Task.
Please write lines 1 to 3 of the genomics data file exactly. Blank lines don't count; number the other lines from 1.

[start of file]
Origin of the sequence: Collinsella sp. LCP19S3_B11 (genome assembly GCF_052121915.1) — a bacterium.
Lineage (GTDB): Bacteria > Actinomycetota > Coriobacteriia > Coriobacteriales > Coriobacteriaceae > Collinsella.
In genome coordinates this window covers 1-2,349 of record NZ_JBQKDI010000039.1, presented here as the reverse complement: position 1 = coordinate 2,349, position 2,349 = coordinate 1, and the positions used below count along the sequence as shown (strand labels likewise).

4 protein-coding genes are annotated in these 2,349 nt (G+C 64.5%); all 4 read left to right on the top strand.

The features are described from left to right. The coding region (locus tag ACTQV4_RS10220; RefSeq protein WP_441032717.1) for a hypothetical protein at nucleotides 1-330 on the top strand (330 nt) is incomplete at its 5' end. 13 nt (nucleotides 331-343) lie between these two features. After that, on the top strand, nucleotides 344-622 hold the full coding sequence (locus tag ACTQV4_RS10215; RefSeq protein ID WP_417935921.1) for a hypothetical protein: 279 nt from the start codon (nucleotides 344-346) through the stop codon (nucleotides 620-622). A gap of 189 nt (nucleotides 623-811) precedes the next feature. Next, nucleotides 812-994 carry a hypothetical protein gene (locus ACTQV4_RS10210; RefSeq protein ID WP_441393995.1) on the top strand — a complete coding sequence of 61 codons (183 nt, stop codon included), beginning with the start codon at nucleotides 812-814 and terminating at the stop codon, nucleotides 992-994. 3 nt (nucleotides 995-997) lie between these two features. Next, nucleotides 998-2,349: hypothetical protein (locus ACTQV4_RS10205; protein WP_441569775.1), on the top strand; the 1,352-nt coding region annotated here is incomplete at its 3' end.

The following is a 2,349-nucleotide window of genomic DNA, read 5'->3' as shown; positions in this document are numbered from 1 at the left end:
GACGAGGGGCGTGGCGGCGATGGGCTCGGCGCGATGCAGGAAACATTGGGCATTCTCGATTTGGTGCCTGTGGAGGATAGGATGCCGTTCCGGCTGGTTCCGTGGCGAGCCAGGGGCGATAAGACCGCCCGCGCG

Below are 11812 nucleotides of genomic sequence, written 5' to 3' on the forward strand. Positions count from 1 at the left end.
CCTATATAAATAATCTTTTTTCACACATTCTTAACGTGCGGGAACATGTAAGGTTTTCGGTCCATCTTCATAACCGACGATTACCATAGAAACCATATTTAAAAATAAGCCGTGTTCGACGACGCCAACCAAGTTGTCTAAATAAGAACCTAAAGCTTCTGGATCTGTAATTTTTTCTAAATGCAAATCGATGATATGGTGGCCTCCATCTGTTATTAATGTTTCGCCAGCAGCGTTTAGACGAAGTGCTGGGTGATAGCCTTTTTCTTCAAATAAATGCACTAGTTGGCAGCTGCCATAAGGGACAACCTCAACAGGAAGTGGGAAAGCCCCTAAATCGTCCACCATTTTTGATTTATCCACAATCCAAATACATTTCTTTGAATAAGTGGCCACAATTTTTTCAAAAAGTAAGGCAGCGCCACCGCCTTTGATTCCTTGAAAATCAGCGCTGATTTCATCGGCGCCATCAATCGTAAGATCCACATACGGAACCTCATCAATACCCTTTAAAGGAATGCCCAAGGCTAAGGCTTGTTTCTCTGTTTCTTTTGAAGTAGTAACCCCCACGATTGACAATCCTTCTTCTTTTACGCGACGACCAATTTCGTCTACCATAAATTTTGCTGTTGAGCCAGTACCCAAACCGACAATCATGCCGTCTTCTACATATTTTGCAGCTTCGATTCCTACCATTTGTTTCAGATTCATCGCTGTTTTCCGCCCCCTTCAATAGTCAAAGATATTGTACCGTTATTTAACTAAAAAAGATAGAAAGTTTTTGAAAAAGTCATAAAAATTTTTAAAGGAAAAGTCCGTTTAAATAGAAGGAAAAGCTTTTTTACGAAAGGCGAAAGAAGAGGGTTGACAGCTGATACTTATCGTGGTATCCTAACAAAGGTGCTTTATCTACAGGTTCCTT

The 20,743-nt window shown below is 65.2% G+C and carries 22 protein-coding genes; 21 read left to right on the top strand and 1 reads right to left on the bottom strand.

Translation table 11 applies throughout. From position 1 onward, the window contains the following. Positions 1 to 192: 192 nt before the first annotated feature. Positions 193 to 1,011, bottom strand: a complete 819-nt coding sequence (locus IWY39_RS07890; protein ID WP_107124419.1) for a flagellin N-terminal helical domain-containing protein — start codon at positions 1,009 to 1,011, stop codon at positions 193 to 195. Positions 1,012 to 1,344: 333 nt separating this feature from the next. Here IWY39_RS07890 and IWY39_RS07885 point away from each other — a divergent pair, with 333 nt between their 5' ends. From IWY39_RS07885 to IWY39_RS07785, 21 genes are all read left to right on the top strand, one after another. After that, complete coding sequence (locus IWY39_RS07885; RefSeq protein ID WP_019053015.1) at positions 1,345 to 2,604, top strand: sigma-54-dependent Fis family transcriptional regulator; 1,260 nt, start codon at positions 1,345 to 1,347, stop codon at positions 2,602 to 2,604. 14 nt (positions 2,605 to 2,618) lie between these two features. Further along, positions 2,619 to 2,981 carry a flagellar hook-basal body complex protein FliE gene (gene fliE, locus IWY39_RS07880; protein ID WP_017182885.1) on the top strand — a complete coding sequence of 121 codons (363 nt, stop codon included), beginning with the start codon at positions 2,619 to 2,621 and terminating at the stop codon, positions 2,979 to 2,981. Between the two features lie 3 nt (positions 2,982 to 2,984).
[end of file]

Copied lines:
Origin of the sequence: Collinsella sp. LCP19S3_B11 (genome assembly GCF_052121915.1) — a bacterium.
Lineage (GTDB): Bacteria > Actinomycetota > Coriobacteriia > Coriobacteriales > Coriobacteriaceae > Collinsella.
In genome coordinates this window covers 1-2,349 of record NZ_JBQKDI010000039.1, presented here as the reverse complement: position 1 = coordinate 2,349, position 2,349 = coordinate 1, and the positions used below count along the sequence as shown (strand labels likewise).